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Will Supremo TSC Boss Nancy Macharia Retire Or Extend Term In Office As She Clocks 60



Nancy Macharia, TSC CEO. She will be 60 this year thus set for retirement but has a contract running up to 2025.

Confusion is rife as to when exactly the Teachers Service Commission (TSC) Secretary/CEO, Dr. Nancy Njeri Macharia would be leaving office following two sets of rules in the Public Service.

The Commission extended her term in office for another five years in June 2020 meaning that she is supposed to vacate office in June 2025, but a circular released by the Public Service Cabinet Secretary Aisha Jumwa in February this year puts a new spin into the fate of the fiery TSC boss.

In February 2023, the government warned its relevant authorities against extending the service of public officers who have already attained the retirement age, with the CS reminding the Public Service Commission (PSC) that the mandatory retirement age for all civil servants is 60 years and 65 for people living with disabilities.

Consequently, Jumwa suspended all requests for extension of service presented to her table and also revoked the existing cases in a move she stated, would open way for proper succession management within Public Service.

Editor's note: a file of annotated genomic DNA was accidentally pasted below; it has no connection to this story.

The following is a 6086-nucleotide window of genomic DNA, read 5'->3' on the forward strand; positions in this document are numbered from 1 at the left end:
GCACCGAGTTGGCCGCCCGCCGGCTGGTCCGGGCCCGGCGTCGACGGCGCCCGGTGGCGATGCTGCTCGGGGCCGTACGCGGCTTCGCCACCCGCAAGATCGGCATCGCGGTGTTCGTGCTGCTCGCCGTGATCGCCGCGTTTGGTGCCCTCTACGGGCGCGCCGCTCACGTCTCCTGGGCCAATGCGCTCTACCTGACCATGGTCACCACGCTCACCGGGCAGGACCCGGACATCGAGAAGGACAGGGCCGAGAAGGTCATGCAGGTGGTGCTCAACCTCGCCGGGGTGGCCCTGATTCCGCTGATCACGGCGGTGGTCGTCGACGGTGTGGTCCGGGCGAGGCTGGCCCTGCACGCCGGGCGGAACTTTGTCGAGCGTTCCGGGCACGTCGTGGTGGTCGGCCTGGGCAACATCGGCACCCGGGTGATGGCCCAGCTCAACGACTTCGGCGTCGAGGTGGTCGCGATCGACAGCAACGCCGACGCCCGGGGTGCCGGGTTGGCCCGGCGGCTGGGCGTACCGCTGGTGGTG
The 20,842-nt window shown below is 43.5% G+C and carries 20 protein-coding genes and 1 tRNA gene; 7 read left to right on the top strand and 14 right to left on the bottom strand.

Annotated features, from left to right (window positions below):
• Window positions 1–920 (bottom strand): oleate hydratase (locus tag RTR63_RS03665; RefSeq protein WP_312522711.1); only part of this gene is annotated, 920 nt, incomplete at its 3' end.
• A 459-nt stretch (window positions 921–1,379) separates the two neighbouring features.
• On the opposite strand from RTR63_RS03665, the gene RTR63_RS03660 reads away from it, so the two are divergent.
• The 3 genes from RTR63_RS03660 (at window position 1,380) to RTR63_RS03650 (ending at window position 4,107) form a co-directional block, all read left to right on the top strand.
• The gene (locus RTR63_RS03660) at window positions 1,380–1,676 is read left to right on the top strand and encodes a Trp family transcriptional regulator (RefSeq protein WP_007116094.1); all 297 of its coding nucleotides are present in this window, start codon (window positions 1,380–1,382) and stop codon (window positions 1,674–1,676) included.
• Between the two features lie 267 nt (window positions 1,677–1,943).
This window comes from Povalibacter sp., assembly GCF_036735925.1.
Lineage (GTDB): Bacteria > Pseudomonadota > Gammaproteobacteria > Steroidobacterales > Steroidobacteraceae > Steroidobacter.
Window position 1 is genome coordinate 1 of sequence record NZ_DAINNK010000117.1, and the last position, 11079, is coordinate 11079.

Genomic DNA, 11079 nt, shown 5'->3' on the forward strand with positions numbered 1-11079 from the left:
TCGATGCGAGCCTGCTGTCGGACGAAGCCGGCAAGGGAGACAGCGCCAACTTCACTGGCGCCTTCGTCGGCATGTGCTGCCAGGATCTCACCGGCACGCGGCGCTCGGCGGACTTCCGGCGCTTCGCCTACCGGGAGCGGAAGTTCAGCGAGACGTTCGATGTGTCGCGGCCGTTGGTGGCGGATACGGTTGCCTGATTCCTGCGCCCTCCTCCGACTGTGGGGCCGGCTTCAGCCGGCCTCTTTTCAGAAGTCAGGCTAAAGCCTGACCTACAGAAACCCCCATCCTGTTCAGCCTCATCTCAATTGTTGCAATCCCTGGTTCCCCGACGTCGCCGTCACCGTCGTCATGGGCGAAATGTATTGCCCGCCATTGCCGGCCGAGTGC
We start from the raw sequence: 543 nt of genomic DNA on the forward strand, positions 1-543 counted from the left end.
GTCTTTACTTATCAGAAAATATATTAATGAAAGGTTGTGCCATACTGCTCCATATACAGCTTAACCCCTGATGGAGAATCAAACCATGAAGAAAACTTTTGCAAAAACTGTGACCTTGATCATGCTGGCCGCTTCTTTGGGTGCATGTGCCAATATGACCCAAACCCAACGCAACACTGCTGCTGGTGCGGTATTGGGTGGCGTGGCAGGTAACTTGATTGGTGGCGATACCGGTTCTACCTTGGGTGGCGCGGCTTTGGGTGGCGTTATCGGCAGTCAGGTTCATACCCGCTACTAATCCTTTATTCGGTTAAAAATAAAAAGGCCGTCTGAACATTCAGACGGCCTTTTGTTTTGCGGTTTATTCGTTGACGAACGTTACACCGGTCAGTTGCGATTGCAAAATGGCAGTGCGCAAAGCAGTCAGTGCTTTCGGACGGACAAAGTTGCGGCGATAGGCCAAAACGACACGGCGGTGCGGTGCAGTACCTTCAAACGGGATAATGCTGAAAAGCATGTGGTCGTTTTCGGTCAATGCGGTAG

The mandatory retirement age was reviewed by the government from 55 years to 60 years on April 1, 2009 while in November 2020 the PSC turned down requests from a number of civil servants who had requested for extension of service from 60 to 65 years.

With the new Government directive, the question is; will Dr. Macharia vacate office on the basis of the mandatory retirement age of 60 years or will she complete her term which was extended to June 2025?

Dr. Macharia will attain her retirement age of 60 this year, considering that she was born in 1963. Due to the lack of clarity on this matter, speculations are currently gathering steam within the teaching fraternity and TSC headquarters.